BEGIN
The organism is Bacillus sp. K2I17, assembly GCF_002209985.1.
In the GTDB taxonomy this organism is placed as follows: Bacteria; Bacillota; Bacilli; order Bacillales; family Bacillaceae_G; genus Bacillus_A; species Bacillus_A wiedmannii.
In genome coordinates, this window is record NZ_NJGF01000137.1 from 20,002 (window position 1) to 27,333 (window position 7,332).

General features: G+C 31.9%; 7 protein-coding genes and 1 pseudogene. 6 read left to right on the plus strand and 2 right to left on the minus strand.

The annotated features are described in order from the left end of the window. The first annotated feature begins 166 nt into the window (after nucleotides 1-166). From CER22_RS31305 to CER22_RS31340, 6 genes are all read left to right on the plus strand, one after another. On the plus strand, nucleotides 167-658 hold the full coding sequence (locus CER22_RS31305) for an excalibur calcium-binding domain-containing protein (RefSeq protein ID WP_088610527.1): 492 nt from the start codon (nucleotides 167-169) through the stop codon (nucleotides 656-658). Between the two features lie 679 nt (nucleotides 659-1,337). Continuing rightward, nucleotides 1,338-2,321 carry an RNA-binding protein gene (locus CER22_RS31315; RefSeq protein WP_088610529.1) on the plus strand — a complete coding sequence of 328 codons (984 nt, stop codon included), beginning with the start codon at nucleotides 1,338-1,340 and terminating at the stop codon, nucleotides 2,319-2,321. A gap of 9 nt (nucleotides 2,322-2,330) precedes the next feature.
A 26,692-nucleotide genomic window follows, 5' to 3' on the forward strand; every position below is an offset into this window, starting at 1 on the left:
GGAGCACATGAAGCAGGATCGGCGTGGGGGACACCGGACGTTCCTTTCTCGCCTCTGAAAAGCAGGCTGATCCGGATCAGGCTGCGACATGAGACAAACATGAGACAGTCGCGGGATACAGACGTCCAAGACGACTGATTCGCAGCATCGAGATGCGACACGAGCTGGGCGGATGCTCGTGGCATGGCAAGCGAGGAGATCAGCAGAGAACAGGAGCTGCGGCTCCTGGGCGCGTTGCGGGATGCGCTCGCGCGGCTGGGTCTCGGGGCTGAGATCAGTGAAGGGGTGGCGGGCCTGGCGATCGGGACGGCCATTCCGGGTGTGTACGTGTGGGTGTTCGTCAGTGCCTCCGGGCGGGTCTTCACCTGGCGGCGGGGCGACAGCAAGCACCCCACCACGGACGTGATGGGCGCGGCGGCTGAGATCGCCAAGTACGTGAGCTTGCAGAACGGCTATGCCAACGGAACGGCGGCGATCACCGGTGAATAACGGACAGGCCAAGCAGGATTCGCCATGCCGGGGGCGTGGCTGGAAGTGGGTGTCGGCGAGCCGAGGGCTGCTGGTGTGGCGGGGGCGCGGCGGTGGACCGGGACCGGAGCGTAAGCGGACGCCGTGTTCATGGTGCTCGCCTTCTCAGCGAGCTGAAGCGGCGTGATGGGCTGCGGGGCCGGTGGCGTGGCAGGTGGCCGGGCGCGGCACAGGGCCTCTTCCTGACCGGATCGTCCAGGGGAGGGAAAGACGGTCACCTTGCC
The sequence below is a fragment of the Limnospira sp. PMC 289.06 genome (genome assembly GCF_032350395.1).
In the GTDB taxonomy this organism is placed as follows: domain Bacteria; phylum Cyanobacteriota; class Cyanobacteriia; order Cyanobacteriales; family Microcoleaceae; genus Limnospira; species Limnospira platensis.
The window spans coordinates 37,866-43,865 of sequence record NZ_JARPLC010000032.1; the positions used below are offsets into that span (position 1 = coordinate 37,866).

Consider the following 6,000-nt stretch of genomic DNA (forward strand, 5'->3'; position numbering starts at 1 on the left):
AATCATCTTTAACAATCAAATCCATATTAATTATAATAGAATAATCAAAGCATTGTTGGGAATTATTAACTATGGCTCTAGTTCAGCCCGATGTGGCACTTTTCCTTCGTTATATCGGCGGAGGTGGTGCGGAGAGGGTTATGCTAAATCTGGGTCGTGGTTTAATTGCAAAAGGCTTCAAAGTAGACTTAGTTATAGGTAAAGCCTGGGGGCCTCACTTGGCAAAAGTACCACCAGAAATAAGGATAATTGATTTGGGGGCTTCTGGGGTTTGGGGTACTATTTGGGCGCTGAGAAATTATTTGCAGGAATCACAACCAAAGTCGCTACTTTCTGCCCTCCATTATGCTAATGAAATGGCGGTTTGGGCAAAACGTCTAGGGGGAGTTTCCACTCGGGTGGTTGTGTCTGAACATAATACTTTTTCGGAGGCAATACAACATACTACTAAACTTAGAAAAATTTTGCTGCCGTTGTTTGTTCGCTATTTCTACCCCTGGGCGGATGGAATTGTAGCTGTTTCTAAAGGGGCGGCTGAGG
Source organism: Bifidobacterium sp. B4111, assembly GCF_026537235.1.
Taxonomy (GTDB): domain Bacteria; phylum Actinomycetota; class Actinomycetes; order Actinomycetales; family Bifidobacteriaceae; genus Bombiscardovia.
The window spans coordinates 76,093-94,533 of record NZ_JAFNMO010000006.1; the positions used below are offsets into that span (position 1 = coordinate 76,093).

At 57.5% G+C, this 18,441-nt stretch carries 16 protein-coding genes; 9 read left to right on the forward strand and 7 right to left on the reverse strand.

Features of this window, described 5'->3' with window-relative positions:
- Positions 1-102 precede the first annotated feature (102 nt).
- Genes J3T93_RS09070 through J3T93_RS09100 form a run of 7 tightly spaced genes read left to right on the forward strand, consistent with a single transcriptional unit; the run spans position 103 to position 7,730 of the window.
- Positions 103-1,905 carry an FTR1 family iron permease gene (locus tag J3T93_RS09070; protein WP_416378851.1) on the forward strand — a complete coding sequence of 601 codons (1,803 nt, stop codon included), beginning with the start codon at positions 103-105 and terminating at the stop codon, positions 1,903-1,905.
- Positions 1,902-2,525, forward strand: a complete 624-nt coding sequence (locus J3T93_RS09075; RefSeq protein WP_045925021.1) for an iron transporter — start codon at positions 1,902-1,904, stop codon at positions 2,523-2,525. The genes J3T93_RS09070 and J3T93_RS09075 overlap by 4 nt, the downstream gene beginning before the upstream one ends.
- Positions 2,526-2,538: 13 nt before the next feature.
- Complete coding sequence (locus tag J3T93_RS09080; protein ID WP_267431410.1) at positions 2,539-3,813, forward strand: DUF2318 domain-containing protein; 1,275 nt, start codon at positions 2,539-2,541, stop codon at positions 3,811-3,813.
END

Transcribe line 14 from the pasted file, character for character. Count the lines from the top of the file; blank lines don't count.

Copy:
Taxonomy (GTDB): domain Bacteria; phylum Actinomycetota; class Actinomycetes; order Actinomycetales; family Bifidobacteriaceae; genus Bombiscardovia.